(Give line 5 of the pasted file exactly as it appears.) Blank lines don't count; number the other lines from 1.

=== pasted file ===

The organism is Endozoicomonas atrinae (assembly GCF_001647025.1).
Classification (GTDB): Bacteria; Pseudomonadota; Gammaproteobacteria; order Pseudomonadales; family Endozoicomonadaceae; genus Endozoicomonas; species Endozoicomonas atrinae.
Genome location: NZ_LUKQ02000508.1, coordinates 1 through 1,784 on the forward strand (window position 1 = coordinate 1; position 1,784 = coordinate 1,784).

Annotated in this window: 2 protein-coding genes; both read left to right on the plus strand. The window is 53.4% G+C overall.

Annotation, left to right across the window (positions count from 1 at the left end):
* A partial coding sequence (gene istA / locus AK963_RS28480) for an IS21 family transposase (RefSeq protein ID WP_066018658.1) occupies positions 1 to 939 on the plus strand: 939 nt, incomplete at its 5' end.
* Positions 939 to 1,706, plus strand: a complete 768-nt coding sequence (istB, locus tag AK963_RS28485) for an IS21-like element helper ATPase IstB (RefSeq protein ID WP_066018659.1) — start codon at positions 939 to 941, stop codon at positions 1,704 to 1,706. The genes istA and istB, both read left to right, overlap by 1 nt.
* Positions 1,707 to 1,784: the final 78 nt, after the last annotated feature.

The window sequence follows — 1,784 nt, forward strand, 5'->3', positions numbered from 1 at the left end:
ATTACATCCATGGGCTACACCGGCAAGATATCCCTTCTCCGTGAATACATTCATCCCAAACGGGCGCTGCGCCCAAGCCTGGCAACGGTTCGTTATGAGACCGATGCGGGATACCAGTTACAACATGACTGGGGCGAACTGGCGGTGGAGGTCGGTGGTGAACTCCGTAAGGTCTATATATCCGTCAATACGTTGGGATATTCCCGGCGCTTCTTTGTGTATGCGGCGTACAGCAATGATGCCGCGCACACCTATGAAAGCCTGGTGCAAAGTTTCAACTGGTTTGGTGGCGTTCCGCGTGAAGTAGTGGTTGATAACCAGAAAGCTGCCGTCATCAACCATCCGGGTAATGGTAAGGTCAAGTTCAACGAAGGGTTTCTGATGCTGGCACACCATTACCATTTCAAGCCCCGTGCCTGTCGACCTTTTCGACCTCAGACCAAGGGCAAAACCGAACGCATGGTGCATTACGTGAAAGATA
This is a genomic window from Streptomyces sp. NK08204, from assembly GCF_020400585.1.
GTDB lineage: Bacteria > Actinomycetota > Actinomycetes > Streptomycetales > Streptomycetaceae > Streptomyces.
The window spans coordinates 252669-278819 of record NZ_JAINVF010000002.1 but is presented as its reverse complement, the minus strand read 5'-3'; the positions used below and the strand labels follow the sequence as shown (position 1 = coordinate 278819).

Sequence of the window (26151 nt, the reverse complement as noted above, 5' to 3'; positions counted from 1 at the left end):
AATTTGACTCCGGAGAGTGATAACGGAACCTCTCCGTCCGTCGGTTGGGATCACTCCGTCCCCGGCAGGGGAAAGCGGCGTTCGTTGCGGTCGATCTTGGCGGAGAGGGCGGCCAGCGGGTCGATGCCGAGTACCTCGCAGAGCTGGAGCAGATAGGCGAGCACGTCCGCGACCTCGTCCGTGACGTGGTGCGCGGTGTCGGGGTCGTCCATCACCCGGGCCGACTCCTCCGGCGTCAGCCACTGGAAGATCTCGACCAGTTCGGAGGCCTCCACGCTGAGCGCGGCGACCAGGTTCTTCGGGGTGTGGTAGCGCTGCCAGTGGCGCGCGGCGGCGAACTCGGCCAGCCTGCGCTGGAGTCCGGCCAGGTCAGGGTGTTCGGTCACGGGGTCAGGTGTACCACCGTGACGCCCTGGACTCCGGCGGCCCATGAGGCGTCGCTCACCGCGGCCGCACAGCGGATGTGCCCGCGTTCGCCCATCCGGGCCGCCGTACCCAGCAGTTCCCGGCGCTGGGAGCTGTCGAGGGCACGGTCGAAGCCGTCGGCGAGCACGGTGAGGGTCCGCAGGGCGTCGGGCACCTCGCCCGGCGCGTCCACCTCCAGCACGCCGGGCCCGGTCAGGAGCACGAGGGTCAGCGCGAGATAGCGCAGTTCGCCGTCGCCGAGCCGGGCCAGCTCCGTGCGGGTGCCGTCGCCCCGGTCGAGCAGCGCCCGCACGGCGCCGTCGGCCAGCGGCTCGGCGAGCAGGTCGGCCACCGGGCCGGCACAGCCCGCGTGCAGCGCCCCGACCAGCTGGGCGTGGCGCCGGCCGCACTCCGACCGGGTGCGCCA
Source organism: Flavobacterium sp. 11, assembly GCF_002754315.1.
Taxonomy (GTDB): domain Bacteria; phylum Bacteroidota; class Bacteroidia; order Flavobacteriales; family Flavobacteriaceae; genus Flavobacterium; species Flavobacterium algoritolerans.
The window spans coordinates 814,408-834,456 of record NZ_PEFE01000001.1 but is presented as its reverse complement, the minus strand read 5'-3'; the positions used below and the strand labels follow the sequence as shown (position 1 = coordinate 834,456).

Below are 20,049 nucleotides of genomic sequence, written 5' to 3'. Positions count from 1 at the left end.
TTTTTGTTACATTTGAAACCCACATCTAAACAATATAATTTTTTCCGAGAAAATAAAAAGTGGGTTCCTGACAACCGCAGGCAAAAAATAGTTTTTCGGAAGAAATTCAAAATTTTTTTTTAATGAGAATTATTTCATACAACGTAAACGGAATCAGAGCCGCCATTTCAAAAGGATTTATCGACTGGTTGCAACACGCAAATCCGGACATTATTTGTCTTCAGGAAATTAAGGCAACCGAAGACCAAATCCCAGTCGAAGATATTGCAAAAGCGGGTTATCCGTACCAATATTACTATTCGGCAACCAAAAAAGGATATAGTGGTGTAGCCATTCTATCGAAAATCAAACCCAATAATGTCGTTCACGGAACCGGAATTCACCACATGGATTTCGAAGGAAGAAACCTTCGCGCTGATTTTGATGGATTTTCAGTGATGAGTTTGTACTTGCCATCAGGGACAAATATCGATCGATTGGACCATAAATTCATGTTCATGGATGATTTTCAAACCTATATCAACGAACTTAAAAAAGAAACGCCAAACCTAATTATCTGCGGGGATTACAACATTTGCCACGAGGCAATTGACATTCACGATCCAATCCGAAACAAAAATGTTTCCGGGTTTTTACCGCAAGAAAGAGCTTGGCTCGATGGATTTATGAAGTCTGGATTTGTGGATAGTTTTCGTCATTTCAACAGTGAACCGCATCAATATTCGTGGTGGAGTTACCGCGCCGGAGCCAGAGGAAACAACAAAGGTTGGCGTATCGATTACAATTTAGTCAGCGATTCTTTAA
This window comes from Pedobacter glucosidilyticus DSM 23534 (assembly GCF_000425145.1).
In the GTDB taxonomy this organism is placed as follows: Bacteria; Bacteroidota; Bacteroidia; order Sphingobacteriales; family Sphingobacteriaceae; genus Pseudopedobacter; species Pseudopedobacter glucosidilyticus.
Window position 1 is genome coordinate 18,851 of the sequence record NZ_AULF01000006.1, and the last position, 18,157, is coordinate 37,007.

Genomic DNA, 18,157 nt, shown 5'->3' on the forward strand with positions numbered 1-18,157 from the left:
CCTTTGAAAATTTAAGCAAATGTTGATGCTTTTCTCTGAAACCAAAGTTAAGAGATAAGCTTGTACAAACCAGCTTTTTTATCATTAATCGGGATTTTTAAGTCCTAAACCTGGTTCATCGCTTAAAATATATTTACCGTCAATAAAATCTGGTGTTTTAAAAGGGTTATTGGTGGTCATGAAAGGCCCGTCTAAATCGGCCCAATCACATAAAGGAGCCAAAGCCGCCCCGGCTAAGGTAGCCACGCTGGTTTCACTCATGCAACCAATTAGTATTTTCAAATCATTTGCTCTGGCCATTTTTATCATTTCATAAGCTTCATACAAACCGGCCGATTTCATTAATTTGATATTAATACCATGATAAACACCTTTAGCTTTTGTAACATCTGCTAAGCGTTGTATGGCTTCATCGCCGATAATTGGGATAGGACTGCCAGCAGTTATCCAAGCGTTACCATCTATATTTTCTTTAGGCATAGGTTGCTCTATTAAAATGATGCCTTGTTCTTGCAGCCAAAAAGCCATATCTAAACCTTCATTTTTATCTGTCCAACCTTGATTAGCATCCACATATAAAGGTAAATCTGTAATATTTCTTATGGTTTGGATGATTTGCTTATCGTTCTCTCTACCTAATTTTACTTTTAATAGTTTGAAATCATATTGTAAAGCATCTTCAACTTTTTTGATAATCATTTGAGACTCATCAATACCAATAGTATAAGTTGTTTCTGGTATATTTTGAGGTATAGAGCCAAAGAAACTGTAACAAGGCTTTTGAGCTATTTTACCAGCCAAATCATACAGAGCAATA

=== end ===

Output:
Annotation, left to right across the window (positions count from 1 at the left end):